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Celebrating Frederick Douglass

Photos by Evan Krape

Volunteers transcribe historical records in abolitionist’s honor

It will be another full year before historians and admirers of Frederick Douglass mark the 200th birthday of the famed abolitionist, author and orator, but there was plenty of celebrating — all for a good cause — at the University of Delaware this month.

Through the Colored Conventions Project (CCP), a national initiative founded and hosted at UD, organizers held a “transcribe-a-thon” as part of a 199th birthday party for Douglass. Born into slavery in 1818, he never knew his exact birthdate but chose to celebrate it on Feb. 14.

This Tuesday, Feb. 14, dozens of participants gathered in a room in UD’s Morris Library to mark the occasion, complete with birthday cakes adorned with portraits of Douglass. Similar festive transcribe-a-thons were held at the same time at eight other U.S. locations, including Brown University and Winterthur Museum, with participants connected via live video streaming and social media.

Featuring music and inspiring speeches, the gathering at UD deliberately replicated some aspects of the 19th century “Colored Conventions” in which free and fugitive African Americans came together to strategize about achieving educational, legal and workplace access and equality.

Those early organizing efforts for social justice are the focus of the CCP, which seeks to collect and digitize the minutes and other records from the numerous state, local and national conventions that met from 1830 through the 1890s in various locations.

Delegates to the conventions included leading African American writers, educators, church leaders and others, with Douglass the most prominent.

Minutes of the conventions have been rare, out of print and housed in separate locations. Since 2012, the CCP has been working with partners and volunteers to transcribe the records in a single online, searchable location for use by scholars and the public.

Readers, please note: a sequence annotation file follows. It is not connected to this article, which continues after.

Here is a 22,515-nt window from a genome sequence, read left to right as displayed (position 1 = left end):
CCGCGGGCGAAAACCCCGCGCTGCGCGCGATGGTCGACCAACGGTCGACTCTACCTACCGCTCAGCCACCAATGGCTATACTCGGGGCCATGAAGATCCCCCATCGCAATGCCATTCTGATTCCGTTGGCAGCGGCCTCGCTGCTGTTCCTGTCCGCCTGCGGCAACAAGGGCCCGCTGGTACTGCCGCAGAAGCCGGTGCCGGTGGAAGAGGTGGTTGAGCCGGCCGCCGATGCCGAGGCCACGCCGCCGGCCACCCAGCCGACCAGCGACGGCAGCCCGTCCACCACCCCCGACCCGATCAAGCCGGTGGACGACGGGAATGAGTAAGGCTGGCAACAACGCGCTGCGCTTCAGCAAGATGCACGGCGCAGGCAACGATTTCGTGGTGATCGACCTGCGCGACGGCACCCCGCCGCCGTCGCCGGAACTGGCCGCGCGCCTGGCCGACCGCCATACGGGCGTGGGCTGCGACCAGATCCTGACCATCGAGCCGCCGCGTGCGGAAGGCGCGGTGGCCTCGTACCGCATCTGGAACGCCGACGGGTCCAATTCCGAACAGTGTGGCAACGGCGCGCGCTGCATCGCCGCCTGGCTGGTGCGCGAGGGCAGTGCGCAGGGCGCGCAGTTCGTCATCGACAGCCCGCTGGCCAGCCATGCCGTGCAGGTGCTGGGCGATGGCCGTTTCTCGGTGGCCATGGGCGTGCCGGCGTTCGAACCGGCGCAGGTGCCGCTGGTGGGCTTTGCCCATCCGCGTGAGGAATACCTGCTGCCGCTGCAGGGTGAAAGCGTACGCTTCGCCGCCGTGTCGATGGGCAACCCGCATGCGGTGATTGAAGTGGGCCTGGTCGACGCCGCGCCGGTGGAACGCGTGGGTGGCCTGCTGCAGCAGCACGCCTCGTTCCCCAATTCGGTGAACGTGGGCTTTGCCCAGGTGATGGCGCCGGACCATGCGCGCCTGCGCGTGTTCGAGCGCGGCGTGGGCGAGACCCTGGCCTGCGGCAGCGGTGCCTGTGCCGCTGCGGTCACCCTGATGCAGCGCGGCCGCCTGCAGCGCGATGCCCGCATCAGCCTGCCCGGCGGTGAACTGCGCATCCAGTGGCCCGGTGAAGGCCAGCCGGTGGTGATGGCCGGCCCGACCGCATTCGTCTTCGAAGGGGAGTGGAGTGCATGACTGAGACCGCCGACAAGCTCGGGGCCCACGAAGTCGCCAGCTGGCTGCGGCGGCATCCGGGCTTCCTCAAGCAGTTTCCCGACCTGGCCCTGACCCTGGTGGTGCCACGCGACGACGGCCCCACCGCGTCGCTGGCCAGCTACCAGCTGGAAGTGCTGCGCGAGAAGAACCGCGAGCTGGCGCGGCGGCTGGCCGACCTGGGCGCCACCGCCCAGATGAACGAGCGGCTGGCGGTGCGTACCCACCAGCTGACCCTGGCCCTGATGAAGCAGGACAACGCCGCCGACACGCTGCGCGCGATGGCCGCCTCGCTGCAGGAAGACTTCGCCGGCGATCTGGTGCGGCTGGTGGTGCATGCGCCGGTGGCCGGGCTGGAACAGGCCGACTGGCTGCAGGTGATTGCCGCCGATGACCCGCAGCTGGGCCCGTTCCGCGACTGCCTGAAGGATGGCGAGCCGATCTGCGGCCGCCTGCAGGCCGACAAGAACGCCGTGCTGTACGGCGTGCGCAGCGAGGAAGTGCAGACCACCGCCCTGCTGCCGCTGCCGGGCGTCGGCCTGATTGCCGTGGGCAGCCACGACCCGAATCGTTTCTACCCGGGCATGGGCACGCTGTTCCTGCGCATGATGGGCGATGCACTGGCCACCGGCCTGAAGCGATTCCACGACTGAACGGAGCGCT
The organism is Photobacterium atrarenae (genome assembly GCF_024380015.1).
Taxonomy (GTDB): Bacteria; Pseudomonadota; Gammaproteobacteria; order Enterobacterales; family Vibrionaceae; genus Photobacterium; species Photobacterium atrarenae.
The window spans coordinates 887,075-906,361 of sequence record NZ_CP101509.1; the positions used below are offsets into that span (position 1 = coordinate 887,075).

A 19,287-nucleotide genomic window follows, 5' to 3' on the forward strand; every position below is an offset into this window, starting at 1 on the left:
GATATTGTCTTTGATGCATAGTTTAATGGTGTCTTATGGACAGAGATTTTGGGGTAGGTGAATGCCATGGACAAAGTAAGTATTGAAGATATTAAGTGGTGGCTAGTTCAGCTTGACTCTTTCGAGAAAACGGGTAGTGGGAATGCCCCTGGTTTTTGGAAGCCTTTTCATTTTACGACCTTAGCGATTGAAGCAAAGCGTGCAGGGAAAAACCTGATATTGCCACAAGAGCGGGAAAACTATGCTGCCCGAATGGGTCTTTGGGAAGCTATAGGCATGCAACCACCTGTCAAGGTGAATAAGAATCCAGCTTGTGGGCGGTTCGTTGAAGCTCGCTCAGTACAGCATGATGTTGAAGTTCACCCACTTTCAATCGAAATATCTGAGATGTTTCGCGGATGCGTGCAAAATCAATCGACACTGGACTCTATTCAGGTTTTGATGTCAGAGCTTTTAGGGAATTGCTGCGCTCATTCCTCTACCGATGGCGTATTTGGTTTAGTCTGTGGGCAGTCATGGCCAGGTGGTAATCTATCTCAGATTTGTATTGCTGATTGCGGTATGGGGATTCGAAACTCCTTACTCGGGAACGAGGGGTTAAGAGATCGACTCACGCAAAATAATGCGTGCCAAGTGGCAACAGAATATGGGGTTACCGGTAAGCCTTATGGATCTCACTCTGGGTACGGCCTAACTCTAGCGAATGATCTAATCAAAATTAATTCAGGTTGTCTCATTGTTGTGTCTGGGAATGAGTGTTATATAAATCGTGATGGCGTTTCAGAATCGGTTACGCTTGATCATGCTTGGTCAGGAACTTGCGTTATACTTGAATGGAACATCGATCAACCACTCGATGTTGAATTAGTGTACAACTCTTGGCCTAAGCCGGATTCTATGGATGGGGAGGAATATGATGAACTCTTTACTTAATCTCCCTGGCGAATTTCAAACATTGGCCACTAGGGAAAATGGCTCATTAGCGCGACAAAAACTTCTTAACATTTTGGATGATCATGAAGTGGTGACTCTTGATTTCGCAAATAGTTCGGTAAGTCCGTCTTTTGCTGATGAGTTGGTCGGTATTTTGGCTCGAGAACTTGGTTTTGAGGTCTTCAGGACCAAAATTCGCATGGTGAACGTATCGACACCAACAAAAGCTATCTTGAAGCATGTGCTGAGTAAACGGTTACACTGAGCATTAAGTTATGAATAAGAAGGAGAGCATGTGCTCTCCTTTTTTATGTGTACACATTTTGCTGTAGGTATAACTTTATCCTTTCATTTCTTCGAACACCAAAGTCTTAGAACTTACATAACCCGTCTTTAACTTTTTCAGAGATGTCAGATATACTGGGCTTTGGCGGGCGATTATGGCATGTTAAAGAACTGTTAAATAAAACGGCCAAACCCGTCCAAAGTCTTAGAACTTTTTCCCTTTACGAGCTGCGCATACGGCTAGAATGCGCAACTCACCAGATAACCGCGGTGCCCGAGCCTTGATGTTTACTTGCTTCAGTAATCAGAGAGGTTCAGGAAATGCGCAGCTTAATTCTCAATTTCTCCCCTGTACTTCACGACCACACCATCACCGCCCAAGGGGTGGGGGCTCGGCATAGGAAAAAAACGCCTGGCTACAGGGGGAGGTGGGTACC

“This is a collaborative project … that couldn’t have happened without all the people who have helped” across the United States, said CCP founding director P. Gabrielle Foreman, who is the Ned B. Allen Professor of English, professor of history and Black American studies and a senior research fellow with the UD Library. The project has reached thousands of U.S. students through a network of national teaching partners and curriculum and research guides.

At the Douglass birthday event, participants got a brief tutorial on how to transcribe minutes of conventions and immediately put those skills into practice by transcribing one or more pages on laptop computers.

They also heard from Hassan El-Amin, an adjunct UD faculty member and actor with the University REP professional theatre company. Speaking as Frederick Douglass, El-Amin read from an address the orator delivered before the National Convention of Colored Men in Louisville, Kentucky, in 1883.

“Why are we here in this National Convention?” Douglass asked at one point in the address in defense of the need for Colored Conventions.

“To this we answer, first, because there is a power in numbers and in union; because the many are more than the few; because the voice of a whole people, oppressed by a common injustice, is far more likely to command attention and exert an influence on the public mind than the voice of single individuals and isolated organizations.”

Organizers of the birthday event were UD doctoral students Jim Casey and Denise Burgher. Support was provided by the AARP.

More about the Colored Conventions Project

The CCP is a collaborative, digital project that is a key part of UD’s ongoing initiatives to build on its established strengths in the public humanities, particularly African American public humanities, and material culture studies.

The University of Delaware Library is a key partner in the interdisciplinary project.

Last spring, the CCP was awarded a highly competitive grant from the National Endowment for the Humanities’ Office of Digital Humanities to support an expansion of its work. In December, a UD team with the project won the 10th Modern Language Association Prize for a Bibliography, Archive, or Digital Project.

Even more recently, the CCP website won the annual Best Electronic Reference Award from the Popular Culture Association/American Culture Association. That award will be presented at the association’s conference in April.


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